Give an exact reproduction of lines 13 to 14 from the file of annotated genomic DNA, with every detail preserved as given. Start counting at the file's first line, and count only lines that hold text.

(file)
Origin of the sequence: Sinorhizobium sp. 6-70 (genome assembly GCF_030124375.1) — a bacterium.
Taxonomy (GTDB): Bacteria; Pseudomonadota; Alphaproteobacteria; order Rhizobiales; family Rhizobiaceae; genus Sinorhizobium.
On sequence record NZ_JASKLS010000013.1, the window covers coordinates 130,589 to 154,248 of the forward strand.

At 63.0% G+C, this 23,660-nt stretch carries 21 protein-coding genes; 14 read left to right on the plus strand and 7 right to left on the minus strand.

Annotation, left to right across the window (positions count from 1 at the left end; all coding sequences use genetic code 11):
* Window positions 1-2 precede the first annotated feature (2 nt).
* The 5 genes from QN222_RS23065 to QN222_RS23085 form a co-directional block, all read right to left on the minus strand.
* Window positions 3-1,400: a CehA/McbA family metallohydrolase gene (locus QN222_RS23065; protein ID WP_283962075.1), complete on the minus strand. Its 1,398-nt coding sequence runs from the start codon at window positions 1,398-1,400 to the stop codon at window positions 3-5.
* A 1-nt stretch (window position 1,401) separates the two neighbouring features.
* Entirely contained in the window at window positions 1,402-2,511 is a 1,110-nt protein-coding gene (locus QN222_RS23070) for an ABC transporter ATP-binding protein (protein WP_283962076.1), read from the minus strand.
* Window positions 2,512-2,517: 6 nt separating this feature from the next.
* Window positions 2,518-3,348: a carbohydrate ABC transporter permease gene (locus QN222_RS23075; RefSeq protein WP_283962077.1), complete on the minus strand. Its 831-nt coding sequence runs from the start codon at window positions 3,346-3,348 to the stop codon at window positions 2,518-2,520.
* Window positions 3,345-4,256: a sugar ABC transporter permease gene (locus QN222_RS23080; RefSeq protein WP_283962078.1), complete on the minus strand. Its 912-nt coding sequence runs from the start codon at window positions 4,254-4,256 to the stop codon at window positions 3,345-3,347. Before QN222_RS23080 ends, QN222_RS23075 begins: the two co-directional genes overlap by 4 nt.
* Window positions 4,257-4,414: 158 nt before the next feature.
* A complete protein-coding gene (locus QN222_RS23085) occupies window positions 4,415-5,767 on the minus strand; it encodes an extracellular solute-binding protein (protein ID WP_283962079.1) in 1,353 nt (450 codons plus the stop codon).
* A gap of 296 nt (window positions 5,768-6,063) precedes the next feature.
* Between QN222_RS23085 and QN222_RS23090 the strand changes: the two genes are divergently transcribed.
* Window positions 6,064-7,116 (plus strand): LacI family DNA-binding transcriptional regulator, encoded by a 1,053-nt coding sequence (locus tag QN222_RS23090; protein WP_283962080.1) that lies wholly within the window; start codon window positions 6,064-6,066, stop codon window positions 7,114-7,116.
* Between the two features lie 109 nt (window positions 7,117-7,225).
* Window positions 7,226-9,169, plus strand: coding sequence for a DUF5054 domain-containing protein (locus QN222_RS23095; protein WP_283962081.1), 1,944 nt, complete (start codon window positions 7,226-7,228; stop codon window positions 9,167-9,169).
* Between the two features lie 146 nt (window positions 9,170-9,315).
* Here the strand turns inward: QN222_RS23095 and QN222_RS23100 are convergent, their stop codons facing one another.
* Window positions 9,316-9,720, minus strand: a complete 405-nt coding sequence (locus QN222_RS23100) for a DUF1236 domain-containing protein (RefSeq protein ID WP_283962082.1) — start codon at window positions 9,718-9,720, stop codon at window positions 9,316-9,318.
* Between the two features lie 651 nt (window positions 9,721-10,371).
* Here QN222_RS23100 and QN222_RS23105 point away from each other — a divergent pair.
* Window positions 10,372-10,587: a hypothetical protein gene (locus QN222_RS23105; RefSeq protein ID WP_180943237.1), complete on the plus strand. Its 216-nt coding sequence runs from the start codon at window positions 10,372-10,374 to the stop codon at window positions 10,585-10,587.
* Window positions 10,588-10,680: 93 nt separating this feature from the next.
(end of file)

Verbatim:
* Window positions 3,345-4,256: a sugar ABC transporter permease gene (locus QN222_RS23080; RefSeq protein WP_283962078.1), complete on the minus strand. Its 912-nt coding sequence runs from the start codon at window positions 4,254-4,256 to the stop codon at window positions 3,345-3,347. Before QN222_RS23080 ends, QN222_RS23075 begins: the two co-directional genes overlap by 4 nt.
* Window positions 4,257-4,414: 158 nt before the next feature.